United States District Court, D. New Jersey
ABDUL H. FRAZIER, Plaintiff,
WILLIE BONDS, et al., Defendants.
H. Frazier, Plaintiff Pro Se 194759E/994898
B. SIMANDLE U.S. DISTRICT JUDGE
the Court is Plaintiff Abdul Frazier's
(“Plaintiff”), submission of a civil rights
complaint. [Docket Entry 1]. At this time, the Court must
review the complaint pursuant to 28 U.S.C. § 1915 to
determine whether it should be dismissed as frivolous or
malicious, for failure to state a claim upon which relief may
be granted, or because it seeks monetary relief from a
defendant who is immune from such relief. For the reasons set
forth below, the Court concludes that the complaint will
proceed in part.
following factual allegations are taken from the complaint
and are accepted for purposes of this screening only. The
Court has made no findings as to the truth of Plaintiff's
a state prisoner formerly confined at South Woods State
Prison (“SWSP”), is partially paralyzed in his
lower extremities due to extensive nerve damage from gunshot
wounds. [Complaint ¶ 11]. An “I.V.C. filter”
and mesh device are implanted inside of Plaintiff.
[Id.]. Plaintiff uses a catheter and a wheelchair.
[Id. ¶ 12]. He states that he takes “an
elixir of medication to alleviate the excruciating pain that
he endures daily, in society.” [Id.]. He
alleges that his pain medication has been reduced to a level
that is not able to treat his pain. [Id. ¶ 13].
states that he submitted a sick-call slip on approximately
August 17, 2018 complaining of pain in his back.
[Id. ¶ 14]. He was examined by a registered
nurse on August 21, 2018 who told him that he would be placed
on a list to see a doctor. [Id. ¶ 15].
Plaintiff was never examined by a doctor, but five dollars
was deducted from his inmate account as a co-payment anyway.
[Id.]. Plaintiff submitted a grievance about the
charge when he was never examined by a physician.
[Id. ¶ 16]. SWSP refunded the five dollars.
[Id. ¶ 17]. Plaintiff still did not receive an
examination from a doctor for his back pain. [Id.].
August 31, 2018, the Special Investigation Division
(“SID”) searched Plaintiff's wheelchair and
found 15 pills inside the frame. [Id. ¶ 18].
Plaintiff asserts that other inmates have access to this
wheelchair and the pills are not his prescribed medication.
[Id. ¶ 19]. He was charged with misuse of
medication and taken off his pain medication and placed on
Motrin. [Id. ¶ 20]. Plaintiff submitted a
sick-call slip on September 5, 2018 complaining of pain in
his legs, back, and neck and stating that the Motrin was not
helping. [Id. ¶ 21]. Plaintiff saw a registered
nurse on September 7, 2018 and was told he would be seen by a
doctor within a week, but he never did. [Id. ¶
22]. He submitted a second sick-call slip on September 15,
2018. [Id. ¶ 23]. He also filed a grievance
about not being seen by a doctor. [Id.].
Ripley saw Plaintiff on September 17, 2018. [Id.
¶ 24]. She increased his Motrin dosage from 400 mgs
twice a day to 400 mgs three times a day but told Plaintiff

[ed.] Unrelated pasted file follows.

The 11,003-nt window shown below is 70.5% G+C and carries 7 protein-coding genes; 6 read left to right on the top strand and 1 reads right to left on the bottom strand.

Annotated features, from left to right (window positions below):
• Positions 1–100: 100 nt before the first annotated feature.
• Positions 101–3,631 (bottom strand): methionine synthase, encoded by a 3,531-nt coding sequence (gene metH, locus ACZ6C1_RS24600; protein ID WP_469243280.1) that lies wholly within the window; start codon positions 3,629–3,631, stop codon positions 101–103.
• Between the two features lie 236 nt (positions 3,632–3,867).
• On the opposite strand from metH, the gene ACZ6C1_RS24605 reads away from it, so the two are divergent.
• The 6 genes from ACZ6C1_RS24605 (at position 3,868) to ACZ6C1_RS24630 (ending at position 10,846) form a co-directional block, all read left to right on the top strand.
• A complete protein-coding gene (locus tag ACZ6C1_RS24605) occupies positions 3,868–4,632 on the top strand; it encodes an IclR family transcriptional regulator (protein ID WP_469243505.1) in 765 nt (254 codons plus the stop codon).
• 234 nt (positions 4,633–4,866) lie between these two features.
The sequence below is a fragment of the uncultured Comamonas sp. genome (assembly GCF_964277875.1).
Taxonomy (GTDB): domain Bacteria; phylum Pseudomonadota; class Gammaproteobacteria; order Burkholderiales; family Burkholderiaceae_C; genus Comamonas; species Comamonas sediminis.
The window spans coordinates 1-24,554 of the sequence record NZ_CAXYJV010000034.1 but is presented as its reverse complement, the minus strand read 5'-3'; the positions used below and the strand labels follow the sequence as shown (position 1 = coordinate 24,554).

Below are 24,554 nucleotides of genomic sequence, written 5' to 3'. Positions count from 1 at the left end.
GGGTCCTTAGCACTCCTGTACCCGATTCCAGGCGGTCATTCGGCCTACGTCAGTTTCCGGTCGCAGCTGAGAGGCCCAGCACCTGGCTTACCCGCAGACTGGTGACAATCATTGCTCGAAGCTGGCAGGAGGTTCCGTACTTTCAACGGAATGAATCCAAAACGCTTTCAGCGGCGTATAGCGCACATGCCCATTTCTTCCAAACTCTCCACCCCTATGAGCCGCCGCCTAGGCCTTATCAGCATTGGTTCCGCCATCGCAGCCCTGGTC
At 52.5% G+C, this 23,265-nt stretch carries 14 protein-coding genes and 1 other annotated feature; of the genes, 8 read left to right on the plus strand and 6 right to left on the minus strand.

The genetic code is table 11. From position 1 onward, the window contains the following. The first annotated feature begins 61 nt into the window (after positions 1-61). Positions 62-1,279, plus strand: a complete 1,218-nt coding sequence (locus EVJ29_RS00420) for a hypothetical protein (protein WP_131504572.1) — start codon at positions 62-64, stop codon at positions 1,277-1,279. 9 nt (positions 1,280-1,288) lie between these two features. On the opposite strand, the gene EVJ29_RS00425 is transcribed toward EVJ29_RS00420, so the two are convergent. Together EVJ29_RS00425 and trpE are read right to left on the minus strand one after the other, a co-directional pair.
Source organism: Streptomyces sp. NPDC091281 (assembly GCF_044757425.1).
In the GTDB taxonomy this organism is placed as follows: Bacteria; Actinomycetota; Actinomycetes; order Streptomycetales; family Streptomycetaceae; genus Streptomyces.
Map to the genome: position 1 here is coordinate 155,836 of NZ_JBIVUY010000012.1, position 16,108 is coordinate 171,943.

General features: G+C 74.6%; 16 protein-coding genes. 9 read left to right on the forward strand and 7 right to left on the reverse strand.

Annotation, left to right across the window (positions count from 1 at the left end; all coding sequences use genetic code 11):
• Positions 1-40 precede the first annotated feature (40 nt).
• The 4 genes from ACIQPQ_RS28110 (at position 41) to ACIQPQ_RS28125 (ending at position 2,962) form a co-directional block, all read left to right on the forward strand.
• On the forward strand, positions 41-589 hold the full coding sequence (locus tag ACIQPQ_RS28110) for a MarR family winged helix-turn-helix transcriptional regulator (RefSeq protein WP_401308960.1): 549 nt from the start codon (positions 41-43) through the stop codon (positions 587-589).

he would ultimately “have to ‘deal with the
pain.'” [Id. ¶ 25]. Plaintiff filed
another sick-call slip on September 29, 2018 due to
excruciating pain. [Id. ¶ 23]. Anthony Thomas,
the SWSP Ombudsman Advocate, told Plaintiff that Plaintiff
was scheduled to be taken to medical to address his concerns.
[Id. ¶ 24]. Plaintiff states that he has not
had medical attention for his pain in spite of filing
multiple requests. [Id. ¶ 27].
raises claims of cruel and unusual punishment, denial of due
process, and violations of Title II of the Americans with
Disabilities Act (“ADA”), 42 U.S.C. § 12132
et seq. He seeks damages and injunctive relief in the form of
STANDARD OF REVIEW
Standards for a Sua Sponte Dismissal
Prison Litigation Reform Act, Pub. L. No. 104-134,
§§ 801-810, 110 Stat. 1321-66 to 1321-77 (April 26,
1996) (“PLRA”), district courts must review
complaints in those civil actions in which a prisoner is
proceeding in forma pauperis, see 28 U.S.C.
§ 1915(e)(2)(B), seeks redress against a governmental
employee or entity, see 28 U.S.C. § 1915A(b),
or brings a claim with respect to prison conditions,
see 42 U.S.C. § 1997e. The PLRA directs
district courts to sua sponte dismiss any claim that
is frivolous, is malicious, fails to state a claim upon which
relief may be granted, or seeks monetary relief from a
defendant who is immune from such relief. This action is
subject to sua sponte screening for dismissal under
28 U.S.C. § 1915 because Plaintiff is a prisoner
proceeding in forma pauperis.
determining the sufficiency of a pro se complaint, the Court
must be mindful to construe it liberally in favor of the
plaintiff. See Erickson v. Pardus, 551 U.S. 89,
93-94 (2007) (following Estelle v. Gamble, 429 U.S.
97, 106 (1976)); see also United States v. Day, 969
F.2d 39, 42 (3d Cir. 1992). According to the Supreme
Court's decision in Ashcroft v. Iqbal, “a
pleading that offers ‘labels or conclusions' or
‘a formulaic recitation of the elements of a cause of
action will not do.'” 556 U.S. 662, 678 (2009)
(quoting Bell Atlantic Corp. v. Twombly, 550 U.S.
544, 555 (2007)). To survive sua sponte screening
for failure to state a claim,  the complaint must allege
“sufficient factual matter” to show that the
claim is facially plausible. Fowler v. UPMS
Shadyside, 578 F.3d 203, 210 (3d Cir. 2009) (citation
omitted). “A claim has facial plausibility when the
plaintiff pleads factual content that allows the court to
draw the reasonable inference that the defendant is liable
for the misconduct alleged.” Fair Wind Sailing,
Inc. v. Dempster, 764 F.3d 303, 308 n.3 (3d Cir. 2014)